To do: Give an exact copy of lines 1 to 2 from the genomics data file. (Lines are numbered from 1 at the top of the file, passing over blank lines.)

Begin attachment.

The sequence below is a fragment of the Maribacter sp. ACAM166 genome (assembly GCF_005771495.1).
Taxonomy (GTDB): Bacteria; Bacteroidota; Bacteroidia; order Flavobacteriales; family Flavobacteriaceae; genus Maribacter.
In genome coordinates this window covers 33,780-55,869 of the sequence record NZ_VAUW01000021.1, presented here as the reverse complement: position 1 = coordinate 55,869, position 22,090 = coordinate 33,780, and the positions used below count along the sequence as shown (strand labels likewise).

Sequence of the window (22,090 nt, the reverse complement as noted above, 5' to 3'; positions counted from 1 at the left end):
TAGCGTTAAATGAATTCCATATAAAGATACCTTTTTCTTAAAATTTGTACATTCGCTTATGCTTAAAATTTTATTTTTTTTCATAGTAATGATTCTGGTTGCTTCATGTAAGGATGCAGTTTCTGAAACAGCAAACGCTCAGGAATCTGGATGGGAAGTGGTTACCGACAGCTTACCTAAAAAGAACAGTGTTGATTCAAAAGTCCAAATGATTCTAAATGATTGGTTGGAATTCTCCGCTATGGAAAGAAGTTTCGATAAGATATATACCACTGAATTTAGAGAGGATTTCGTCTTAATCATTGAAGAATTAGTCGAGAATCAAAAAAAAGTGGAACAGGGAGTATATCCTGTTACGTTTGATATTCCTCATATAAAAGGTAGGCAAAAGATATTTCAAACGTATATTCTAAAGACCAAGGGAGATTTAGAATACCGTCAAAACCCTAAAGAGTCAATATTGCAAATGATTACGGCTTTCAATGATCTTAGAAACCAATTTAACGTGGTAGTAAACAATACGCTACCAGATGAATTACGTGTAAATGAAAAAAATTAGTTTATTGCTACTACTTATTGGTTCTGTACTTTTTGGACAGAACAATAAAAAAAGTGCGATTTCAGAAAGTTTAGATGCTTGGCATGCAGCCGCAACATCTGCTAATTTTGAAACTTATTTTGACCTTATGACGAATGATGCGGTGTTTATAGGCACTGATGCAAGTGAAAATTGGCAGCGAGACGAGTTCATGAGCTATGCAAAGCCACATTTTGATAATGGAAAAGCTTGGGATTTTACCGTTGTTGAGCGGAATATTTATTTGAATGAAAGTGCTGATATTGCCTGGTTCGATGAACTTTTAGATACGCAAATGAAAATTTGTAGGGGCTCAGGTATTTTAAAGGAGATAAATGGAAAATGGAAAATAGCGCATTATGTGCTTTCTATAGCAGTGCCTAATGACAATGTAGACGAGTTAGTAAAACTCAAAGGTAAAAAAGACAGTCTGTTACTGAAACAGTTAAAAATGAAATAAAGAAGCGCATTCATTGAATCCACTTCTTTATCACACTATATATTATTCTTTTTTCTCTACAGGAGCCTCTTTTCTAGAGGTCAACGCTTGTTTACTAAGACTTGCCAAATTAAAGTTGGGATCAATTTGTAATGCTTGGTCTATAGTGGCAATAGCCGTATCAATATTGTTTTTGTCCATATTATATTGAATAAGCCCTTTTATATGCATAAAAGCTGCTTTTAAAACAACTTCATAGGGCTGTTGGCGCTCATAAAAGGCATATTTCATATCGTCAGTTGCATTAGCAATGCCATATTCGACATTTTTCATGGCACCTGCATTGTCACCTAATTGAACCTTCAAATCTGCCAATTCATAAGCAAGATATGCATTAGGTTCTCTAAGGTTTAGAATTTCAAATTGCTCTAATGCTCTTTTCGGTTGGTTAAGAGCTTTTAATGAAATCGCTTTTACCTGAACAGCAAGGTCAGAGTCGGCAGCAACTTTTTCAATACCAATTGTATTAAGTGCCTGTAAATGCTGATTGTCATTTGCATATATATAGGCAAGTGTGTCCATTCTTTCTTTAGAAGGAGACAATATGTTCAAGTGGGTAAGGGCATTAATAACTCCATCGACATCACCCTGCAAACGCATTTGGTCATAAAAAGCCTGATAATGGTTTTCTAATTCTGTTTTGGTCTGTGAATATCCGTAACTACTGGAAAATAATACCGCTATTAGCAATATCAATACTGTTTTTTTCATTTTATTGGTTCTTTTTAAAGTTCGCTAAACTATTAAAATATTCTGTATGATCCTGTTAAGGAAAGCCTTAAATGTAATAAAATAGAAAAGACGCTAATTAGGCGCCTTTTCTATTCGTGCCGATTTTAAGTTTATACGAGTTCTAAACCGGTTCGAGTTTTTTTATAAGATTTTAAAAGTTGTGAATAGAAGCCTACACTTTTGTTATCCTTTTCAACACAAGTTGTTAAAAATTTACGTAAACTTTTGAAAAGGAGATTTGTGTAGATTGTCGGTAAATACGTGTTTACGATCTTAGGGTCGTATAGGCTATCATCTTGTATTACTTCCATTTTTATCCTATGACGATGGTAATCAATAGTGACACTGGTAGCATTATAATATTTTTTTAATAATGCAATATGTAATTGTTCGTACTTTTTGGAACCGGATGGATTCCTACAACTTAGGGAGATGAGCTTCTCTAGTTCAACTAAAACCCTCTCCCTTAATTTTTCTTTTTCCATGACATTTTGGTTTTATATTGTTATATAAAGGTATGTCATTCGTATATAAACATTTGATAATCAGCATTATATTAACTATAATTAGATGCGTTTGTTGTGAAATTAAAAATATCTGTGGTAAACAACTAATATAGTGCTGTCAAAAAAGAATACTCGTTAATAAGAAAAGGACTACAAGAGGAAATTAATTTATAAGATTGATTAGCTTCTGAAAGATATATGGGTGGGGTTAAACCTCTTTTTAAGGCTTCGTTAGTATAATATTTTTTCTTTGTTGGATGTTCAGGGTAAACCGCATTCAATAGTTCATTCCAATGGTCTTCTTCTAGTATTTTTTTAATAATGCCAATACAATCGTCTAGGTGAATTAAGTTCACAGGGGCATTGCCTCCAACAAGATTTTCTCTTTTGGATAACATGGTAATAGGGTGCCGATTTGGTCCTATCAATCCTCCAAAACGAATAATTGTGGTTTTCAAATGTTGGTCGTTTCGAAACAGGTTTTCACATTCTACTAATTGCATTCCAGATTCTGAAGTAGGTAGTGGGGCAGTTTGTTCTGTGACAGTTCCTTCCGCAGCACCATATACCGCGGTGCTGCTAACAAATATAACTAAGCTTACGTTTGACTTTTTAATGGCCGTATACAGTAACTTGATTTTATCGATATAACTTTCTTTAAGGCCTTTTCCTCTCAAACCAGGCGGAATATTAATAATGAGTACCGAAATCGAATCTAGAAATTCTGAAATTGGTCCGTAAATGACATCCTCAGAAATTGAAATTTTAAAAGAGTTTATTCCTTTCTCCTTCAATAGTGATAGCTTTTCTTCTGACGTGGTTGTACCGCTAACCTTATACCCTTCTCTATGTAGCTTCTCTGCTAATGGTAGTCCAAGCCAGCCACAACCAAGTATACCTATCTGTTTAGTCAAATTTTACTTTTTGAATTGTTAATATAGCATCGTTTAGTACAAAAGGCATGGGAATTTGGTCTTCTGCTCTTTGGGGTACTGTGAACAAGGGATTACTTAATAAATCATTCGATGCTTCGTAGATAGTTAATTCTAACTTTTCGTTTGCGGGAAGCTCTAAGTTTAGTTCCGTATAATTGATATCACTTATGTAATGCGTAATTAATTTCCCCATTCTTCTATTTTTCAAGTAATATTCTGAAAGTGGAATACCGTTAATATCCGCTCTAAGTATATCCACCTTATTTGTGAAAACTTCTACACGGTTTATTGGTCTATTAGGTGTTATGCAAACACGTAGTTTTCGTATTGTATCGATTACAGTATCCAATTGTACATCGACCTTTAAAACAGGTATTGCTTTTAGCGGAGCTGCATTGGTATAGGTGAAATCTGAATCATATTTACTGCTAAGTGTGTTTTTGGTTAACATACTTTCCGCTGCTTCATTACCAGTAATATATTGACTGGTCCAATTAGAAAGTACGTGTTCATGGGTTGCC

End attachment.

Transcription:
The sequence below is a fragment of the Maribacter sp. ACAM166 genome (assembly GCF_005771495.1).
Taxonomy (GTDB): Bacteria; Bacteroidota; Bacteroidia; order Flavobacteriales; family Flavobacteriaceae; genus Maribacter.